Before we begin to describe the various types of investment models in existence, one must understand the basic definition of investment and the factors that govern it.
In simpler terms investment means exchange of money for a profit yielding asset. The same profit earned is used to invest in other assets as well. As far as the economic well being of the country is concerned, investment is important as it contributes to growth and development.
When the government invests in business, agriculture, manufacturing or supporting industries it can generate employment opportunities for its population. But a robust investment scenario is when the government and the private sector join hands to create investment opportunities.
Also keep in mind that the following factors come into play when making an investment and by proxy, choosing an investment model:
— Savings Rate.
— Tax Rate in the country. (Net income available after tax).
— Rate of Interest in Banks.
— Possible Rate of Return on Capital.
— Availability of other factors of production – cheap land, labour etc and supporting infrastructure – transport, energy and communication.
— Market size and stability.
Three major investment model:
Public investment model : For a government to invest, it needs revenue (mainly tax revenue), but the present tax revenues of India are not sufficient enough to meet the budgetary expenditure of India. So India cannot move ahead in the path of growth without private individuals; even for government to have a share in the investment, they need tax revenue from the private investors.
Private investment model : The private investment can come from India or abroad. If it’s from abroad – they can be as FDI or FPI. (Details will be discussed later.) As India’s Current Account Deficit is widening due to increased Oil Import, in this age of globalization, we cannot say NO to FDI or FPI. Why private investment in India: For a country to grow and increase its income, the production has to be increased. More goods and services has to be produced. Infrastructure to support production – transport, energy and communication – should also be developed. But how can a nation with near 30% of population below poverty line, invest in production or infrastructure? Who has money to invest? Government?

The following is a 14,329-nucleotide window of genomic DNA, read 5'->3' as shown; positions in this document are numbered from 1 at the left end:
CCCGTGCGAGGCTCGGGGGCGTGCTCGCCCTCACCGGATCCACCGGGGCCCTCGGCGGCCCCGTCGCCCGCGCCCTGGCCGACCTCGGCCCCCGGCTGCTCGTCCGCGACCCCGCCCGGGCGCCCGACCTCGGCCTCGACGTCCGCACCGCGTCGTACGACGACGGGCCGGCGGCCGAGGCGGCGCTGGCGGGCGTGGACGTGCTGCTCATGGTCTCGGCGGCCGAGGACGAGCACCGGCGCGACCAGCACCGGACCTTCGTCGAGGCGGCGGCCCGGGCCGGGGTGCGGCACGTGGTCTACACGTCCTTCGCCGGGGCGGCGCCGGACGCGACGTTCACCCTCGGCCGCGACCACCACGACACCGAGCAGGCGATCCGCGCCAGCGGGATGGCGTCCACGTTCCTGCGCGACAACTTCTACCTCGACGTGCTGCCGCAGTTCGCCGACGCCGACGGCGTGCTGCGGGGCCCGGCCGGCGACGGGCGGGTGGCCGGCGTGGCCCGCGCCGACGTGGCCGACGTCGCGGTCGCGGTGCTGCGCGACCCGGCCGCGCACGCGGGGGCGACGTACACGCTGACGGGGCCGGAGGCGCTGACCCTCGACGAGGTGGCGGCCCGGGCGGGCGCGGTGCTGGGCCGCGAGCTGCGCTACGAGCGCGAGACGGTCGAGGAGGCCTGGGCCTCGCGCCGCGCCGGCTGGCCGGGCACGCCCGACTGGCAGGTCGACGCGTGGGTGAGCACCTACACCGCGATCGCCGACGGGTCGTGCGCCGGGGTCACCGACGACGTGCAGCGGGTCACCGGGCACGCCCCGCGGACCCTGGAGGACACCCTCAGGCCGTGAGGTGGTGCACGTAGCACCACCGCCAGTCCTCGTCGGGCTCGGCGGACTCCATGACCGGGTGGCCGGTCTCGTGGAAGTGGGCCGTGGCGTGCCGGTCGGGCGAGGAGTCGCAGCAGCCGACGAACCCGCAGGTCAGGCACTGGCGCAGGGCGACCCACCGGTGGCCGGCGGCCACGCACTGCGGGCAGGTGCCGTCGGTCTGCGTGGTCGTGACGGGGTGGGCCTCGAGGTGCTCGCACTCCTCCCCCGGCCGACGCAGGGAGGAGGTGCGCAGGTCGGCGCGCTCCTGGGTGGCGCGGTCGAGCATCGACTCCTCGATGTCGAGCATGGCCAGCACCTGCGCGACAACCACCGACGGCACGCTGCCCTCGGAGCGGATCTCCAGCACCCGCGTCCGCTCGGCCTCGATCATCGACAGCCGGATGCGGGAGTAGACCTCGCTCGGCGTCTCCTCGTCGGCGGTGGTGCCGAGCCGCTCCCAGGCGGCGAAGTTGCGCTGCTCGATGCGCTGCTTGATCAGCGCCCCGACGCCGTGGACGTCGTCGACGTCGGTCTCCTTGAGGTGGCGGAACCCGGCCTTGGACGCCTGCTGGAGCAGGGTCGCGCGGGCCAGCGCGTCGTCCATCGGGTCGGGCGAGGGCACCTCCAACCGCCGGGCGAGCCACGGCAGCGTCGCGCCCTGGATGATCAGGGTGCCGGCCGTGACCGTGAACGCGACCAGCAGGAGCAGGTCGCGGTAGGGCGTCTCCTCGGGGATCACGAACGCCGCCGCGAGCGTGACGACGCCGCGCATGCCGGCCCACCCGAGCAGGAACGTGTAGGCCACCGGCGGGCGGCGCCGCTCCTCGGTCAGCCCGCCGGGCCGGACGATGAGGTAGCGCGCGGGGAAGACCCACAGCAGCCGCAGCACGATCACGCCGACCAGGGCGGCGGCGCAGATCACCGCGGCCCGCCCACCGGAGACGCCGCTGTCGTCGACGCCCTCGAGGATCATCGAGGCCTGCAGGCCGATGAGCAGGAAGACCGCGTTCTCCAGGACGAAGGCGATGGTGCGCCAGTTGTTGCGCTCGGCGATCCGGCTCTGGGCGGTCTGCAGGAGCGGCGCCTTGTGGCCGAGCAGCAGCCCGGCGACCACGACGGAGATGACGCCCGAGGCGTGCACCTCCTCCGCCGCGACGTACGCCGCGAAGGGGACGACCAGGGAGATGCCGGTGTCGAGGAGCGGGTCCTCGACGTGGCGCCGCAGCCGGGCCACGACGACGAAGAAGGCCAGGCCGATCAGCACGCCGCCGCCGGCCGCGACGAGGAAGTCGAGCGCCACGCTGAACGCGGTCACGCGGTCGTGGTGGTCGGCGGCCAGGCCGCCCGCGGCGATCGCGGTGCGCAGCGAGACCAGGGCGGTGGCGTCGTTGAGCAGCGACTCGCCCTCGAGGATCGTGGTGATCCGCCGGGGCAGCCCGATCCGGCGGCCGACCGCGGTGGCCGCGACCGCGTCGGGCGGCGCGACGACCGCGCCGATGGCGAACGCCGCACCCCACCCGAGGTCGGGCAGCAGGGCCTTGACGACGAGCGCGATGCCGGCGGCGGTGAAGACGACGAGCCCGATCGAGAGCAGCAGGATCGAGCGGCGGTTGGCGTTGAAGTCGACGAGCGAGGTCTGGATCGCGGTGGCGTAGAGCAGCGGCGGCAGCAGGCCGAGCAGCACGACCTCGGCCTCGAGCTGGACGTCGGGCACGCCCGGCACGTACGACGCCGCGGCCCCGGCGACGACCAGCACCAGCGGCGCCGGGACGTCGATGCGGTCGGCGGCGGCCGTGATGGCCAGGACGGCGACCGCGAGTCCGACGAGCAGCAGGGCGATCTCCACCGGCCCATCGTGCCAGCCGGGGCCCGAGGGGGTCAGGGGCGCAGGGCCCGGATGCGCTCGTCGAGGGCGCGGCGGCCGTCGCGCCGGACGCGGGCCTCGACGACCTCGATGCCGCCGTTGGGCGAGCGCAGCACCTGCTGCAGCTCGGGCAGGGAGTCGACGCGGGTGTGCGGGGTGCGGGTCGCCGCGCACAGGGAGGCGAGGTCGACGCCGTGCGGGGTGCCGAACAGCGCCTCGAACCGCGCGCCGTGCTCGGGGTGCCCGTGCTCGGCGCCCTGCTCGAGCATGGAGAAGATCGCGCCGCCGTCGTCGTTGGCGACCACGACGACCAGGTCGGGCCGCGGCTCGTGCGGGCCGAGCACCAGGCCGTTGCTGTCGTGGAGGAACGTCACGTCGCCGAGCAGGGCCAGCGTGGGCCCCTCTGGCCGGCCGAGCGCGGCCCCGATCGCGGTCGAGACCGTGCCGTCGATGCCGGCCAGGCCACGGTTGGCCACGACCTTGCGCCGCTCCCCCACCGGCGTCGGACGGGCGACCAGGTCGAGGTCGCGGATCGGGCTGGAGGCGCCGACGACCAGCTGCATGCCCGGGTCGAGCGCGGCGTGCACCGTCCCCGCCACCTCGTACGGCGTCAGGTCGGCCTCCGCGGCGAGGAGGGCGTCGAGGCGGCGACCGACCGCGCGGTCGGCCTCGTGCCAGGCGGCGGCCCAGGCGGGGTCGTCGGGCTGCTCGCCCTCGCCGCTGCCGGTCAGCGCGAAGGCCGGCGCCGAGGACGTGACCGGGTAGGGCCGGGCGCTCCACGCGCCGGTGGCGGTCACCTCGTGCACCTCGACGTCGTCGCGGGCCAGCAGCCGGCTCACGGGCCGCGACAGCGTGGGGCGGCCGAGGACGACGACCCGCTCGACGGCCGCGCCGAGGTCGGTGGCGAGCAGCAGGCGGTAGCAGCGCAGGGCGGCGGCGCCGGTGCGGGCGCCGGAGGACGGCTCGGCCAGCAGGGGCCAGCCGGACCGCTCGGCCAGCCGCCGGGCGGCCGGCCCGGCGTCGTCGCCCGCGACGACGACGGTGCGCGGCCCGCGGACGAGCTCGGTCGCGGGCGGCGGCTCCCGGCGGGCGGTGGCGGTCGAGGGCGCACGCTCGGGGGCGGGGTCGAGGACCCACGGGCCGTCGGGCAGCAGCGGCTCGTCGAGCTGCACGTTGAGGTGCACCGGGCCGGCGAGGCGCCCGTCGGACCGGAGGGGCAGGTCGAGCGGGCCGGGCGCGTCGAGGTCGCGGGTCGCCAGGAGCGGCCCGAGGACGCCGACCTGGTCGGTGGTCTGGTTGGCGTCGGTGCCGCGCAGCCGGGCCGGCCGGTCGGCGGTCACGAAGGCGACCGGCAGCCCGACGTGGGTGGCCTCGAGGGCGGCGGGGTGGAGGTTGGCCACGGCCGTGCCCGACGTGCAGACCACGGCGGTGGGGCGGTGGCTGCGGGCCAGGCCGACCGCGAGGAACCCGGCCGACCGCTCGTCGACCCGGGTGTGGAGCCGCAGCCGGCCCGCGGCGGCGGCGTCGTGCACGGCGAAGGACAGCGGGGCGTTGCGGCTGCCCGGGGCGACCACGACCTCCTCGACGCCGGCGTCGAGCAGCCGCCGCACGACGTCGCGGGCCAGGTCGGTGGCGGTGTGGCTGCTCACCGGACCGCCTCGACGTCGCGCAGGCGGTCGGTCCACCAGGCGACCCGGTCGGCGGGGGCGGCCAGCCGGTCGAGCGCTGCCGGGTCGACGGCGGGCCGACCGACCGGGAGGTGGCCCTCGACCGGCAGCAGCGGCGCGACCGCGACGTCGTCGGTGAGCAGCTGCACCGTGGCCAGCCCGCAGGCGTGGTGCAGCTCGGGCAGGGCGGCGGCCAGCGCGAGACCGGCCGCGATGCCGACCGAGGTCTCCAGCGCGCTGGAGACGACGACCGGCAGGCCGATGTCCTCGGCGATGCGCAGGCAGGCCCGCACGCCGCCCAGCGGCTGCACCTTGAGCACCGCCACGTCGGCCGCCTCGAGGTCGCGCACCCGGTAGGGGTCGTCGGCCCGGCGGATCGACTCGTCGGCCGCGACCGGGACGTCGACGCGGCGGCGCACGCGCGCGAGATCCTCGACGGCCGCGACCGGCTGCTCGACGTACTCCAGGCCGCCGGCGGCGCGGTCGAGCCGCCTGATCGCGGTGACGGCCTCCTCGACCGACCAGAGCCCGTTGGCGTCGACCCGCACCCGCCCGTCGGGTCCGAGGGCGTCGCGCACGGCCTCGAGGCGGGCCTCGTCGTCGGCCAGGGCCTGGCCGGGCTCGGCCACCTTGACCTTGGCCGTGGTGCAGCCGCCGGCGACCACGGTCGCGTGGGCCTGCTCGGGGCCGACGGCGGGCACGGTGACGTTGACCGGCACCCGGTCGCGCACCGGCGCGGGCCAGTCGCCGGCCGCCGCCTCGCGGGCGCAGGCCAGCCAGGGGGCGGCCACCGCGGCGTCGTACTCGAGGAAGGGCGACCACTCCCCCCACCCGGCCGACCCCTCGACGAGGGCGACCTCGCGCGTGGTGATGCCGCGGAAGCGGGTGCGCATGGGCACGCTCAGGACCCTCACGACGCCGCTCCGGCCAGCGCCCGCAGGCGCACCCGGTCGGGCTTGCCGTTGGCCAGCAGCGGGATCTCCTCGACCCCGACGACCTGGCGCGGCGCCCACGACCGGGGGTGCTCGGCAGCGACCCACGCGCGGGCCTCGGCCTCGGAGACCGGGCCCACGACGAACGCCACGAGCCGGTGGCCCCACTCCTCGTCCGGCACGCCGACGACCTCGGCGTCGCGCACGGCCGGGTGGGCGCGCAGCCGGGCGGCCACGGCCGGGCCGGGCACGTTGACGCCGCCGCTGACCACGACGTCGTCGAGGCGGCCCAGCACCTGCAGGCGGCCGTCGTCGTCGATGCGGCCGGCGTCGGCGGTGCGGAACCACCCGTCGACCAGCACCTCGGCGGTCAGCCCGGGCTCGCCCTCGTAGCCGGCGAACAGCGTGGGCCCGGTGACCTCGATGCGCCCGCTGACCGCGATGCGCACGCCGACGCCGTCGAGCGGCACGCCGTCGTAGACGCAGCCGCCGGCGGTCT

Public private partnership model : PPP means combining the best benefit from both public and private investments. Some of the Project Finance Schemes are as below:1. BOT (build–operate–transfer).2. BOOT (build–own–operate–transfer).3. BOO (build–own–operate).4. BLT (build–lease–transfer).5. DBFO (design–build–finance–operate).6. DBOT (design–build–operate–transfer).7. DCMF (design–construct–manage–finance).
Investment Models in Relation With India
Hope it’s clear by now that capital formation is necessary for any country to grow. But the process is not easy. The savings rate in India is now near 30%. Percapita Income of Indians is very low and hence the capital available for investing too is low. Investments should be studied from three angles – Households, Corporates and Government. Investments expect a return – be it from Government side or Private side. Though the return on investment in terms of profit or margin is the main motive behind investments, its effect on the welfare side and development should not be neglected.